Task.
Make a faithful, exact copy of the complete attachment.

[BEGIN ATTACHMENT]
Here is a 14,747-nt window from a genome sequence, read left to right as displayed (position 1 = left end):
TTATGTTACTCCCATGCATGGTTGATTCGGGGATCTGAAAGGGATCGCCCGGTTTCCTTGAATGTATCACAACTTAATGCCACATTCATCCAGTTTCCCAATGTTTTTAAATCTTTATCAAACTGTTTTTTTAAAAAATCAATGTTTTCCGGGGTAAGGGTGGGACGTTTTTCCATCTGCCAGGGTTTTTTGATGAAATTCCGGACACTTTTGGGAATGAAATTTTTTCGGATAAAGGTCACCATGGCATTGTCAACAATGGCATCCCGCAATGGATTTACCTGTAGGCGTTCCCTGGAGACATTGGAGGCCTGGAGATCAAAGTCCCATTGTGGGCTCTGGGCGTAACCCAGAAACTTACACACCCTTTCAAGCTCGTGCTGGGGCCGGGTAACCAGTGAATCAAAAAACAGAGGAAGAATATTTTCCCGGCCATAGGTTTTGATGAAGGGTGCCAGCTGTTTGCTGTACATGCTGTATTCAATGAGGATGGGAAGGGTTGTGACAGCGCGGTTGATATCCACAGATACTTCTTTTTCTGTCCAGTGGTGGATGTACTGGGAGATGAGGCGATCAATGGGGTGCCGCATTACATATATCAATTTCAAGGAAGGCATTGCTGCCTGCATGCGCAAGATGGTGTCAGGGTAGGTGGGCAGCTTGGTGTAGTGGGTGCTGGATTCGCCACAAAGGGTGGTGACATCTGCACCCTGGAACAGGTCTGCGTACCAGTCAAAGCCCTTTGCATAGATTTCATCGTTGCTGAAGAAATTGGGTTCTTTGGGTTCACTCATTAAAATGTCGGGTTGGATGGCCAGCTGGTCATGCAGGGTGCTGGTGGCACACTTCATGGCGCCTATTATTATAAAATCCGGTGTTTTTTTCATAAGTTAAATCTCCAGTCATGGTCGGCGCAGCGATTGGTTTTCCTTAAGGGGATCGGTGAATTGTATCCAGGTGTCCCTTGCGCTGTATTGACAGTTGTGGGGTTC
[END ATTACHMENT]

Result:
Here is a 14,747-nt window from a genome sequence, read left to right as displayed (position 1 = left end):
TTATGTTACTCCCATGCATGGTTGATTCGGGGATCTGAAAGGGATCGCCCGGTTTCCTTGAATGTATCACAACTTAATGCCACATTCATCCAGTTTCCCAATGTTTTTAAATCTTTATCAAACTGTTTTTTTAAAAAATCAATGTTTTCCGGGGTAAGGGTGGGACGTTTTTCCATCTGCCAGGGTTTTTTGATGAAATTCCGGACACTTTTGGGAATGAAATTTTTTCGGATAAAGGTCACCATGGCATTGTCAACAATGGCATCCCGCAATGGATTTACCTGTAGGCGTTCCCTGGAGACATTGGAGGCCTGGAGATCAAAGTCCCATTGTGGGCTCTGGGCGTAACCCAGAAACTTACACACCCTTTCAAGCTCGTGCTGGGGCCGGGTAACCAGTGAATCAAAAAACAGAGGAAGAATATTTTCCCGGCCATAGGTTTTGATGAAGGGTGCCAGCTGTTTGCTGTACATGCTGTATTCAATGAGGATGGGAAGGGTTGTGACAGCGCGGTTGATATCCACAGATACTTCTTTTTCTGTCCAGTGGTGGATGTACTGGGAGATGAGGCGATCAATGGGGTGCCGCATTACATATATCAATTTCAAGGAAGGCATTGCTGCCTGCATGCGCAAGATGGTGTCAGGGTAGGTGGGCAGCTTGGTGTAGTGGGTGCTGGATTCGCCACAAAGGGTGGTGACATCTGCACCCTGGAACAGGTCTGCGTACCAGTCAAAGCCCTTTGCATAGATTTCATCGTTGCTGAAGAAATTGGGTTCTTTGGGTTCACTCATTAAAATGTCGGGTTGGATGGCCAGCTGGTCATGCAGGGTGCTGGTGGCACACTTCATGGCGCCTATTATTATAAAATCCGGTGTTTTTTTCATAAGTTAAATCTCCAGTCATGGTCGGCGCAGCGATTGGTTTTCCTTAAGGGGATCGGTGAATTGTATCCAGGTGTCCCTTGCGCTGTATTGACAGTTGTGGGGTTC